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You’d be hard-pressed to find a woman or nonbinary person who works in the realm of sexual health who hasn’t experienced this ironic fetishization of sex positivity. Queer sex writer Sara Youngblood Gregory regularly experiences online harassment after publishing essays on topics such as BDSM or nonmonogamy. “There’s a big difference between being sexual—talking and educating people about sexuality—and being sexualized,” she says. “One is my choice. The other is not.” By sexualizing Katie, then, The Bachelorette is providing a blueprint for removing choice from the sex positivity espoused by Gregory and other sexuality professionals.

Indeed, the bulk of the harassment that sex professionals experience looks eerily similar to the contestants’ behaviors toward Katie: uncalled-for sexual advances and assumptions of indiscriminate sexual availability. Sarina, a Chicago-based bisexual sexual health researcher who is using a pseudonym for this article, says, “People often assume I am sexually promiscuous, experienced, and ‘kinky’ because of my interest [in] and passion for sex ed.” Javay da BAE, a Black bisexual sex educator and pleasure professional echoed this, saying, “The average person thinks sex positivity means ‘oh yeah I have so much sex’” leading people to believe she “must want to have sex [with them] or hear about their sex lives or genitals.” The Bachelorette might frame these overly sexual introductions as comedic, but sex educators regularly receive unwanted dick pics and messages from unknown men asking for sex. We can’t let this season reinforce this widespread mischaracterization of sex positivity in an attempt to win inclusivity points from an audience eager to see a reformed Bachelor Nation.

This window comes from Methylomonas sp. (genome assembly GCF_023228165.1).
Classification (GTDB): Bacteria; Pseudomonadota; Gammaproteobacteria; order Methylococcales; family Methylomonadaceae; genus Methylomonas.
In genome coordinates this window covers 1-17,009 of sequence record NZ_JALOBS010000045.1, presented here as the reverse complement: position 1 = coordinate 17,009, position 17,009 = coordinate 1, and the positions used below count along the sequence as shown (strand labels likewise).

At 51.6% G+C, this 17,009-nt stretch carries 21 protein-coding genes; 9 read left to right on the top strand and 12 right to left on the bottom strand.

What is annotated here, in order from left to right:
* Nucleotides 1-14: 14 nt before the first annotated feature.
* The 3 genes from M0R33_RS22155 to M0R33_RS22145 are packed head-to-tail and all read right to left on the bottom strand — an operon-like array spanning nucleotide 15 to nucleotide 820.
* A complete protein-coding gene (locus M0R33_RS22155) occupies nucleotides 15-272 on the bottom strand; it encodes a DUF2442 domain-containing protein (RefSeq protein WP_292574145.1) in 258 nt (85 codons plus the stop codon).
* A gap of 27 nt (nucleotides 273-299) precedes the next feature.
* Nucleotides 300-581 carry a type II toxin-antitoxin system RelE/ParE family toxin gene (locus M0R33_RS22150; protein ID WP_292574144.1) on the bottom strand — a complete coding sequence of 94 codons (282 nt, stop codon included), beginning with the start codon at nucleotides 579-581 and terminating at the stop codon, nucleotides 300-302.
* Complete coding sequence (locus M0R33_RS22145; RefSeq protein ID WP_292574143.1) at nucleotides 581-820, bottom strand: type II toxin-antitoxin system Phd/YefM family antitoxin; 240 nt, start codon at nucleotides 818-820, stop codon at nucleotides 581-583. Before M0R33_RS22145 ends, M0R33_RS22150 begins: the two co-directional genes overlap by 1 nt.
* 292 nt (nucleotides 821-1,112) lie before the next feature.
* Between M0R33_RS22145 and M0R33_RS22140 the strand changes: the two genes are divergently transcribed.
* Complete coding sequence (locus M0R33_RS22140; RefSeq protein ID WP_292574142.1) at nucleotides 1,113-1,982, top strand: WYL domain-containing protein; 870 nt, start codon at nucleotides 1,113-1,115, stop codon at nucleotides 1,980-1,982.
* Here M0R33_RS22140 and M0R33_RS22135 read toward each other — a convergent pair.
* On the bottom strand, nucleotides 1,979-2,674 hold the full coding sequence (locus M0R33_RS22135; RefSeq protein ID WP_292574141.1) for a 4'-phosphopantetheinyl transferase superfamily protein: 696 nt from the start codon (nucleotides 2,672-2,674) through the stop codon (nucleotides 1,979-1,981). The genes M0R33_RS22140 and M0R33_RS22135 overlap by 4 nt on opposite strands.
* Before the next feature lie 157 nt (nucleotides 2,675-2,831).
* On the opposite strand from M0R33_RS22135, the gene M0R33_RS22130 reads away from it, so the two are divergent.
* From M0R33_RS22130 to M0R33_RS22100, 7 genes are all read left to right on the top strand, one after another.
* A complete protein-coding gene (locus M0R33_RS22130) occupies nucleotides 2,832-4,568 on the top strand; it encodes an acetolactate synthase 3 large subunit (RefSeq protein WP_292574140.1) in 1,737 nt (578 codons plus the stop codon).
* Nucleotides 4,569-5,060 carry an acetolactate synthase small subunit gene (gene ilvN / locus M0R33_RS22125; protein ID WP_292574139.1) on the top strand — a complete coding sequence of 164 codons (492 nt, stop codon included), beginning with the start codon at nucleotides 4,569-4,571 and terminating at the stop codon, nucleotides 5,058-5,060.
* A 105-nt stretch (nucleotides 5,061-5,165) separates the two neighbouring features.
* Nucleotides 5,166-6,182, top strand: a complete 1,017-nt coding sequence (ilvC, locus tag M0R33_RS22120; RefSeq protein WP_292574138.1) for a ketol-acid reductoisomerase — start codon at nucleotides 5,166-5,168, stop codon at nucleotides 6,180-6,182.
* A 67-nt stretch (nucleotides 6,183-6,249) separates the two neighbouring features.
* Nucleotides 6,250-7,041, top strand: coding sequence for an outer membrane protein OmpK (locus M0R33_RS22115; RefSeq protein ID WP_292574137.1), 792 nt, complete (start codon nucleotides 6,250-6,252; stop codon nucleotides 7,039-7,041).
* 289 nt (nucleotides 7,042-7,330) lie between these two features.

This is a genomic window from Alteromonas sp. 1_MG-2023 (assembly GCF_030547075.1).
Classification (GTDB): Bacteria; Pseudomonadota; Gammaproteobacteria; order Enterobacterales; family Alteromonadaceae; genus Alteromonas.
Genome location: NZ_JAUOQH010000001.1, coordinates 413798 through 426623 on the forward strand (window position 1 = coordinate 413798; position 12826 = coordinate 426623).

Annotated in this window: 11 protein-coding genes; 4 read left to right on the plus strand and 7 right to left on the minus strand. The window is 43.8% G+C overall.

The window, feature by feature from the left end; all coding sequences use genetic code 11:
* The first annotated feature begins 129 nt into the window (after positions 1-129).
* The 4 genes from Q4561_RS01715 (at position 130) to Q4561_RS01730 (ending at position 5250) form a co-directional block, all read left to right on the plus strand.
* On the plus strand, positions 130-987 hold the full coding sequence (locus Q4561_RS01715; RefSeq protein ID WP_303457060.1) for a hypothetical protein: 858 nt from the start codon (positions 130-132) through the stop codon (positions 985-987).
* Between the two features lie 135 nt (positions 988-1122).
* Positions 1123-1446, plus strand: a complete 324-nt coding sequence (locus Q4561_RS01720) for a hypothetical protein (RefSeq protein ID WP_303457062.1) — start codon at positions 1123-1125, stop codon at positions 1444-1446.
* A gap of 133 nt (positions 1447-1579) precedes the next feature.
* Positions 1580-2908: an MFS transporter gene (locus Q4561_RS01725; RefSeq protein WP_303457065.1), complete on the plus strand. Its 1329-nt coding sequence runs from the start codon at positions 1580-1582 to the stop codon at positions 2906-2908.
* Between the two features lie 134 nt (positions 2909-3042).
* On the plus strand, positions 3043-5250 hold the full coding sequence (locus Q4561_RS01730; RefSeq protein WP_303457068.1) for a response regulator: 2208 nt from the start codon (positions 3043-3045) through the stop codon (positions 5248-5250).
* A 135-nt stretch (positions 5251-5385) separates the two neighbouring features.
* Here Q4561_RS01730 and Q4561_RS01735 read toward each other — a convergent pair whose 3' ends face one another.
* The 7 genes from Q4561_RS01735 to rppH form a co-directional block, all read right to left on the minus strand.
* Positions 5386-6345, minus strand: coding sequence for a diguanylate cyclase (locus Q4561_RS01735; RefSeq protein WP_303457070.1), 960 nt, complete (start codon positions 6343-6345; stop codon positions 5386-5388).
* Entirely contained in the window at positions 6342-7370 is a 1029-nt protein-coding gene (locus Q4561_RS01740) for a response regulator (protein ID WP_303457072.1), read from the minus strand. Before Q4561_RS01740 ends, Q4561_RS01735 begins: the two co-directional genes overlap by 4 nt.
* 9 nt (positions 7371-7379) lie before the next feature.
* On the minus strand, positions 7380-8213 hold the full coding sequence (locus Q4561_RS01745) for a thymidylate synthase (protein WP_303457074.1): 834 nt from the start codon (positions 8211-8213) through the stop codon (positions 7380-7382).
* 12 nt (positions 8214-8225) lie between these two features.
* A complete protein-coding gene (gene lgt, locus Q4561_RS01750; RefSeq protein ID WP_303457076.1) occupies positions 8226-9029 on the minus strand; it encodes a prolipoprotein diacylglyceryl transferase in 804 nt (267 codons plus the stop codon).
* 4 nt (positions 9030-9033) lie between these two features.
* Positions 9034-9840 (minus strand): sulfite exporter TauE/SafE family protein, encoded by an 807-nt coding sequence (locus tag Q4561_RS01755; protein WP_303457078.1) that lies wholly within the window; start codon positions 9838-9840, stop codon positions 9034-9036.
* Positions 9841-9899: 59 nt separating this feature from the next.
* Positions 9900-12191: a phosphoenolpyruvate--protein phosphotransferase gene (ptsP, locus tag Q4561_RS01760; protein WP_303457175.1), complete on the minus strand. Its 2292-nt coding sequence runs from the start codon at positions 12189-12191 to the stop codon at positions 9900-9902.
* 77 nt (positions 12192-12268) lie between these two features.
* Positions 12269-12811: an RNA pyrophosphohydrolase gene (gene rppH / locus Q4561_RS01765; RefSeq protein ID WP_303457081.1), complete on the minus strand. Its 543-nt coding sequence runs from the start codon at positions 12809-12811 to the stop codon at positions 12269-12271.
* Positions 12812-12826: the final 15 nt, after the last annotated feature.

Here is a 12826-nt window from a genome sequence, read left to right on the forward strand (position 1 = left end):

Rachel Lindsay, the first Black Bachelorette, said it best when she declared that this franchise won’t survive if it doesn’t make some serious changes. But if the past year is any indication, this latest attempt at recasting The Bachelorette as compatible with sex positivity will fail. No matter how many times the producers instruct contestants to repeat the line “sex positive” while gazing at the camera or how many sparkly pink vibrators are waved onscreen, this show can’t run from its long history of peddling purity myths. Katie was described by one of her many suitors as, “the perfect girl: beautiful, funny, and sex positive.” How much she or the show actually embody the core values of sex positivity remains to be seen, but what’s clear is that Katie is indeed the perfect girl for The Bachelor franchise to use to both shield itself from criticism and to pose as though it is new and improved.


by Andréa Becker
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Andréa Becker is a PhD candidate and NSF GRFP fellow at the CUNY Graduate Center. As a medical sociologist, her research looks at how gender, sexuality, and race shape the way we understand health, medicine, and our bodies.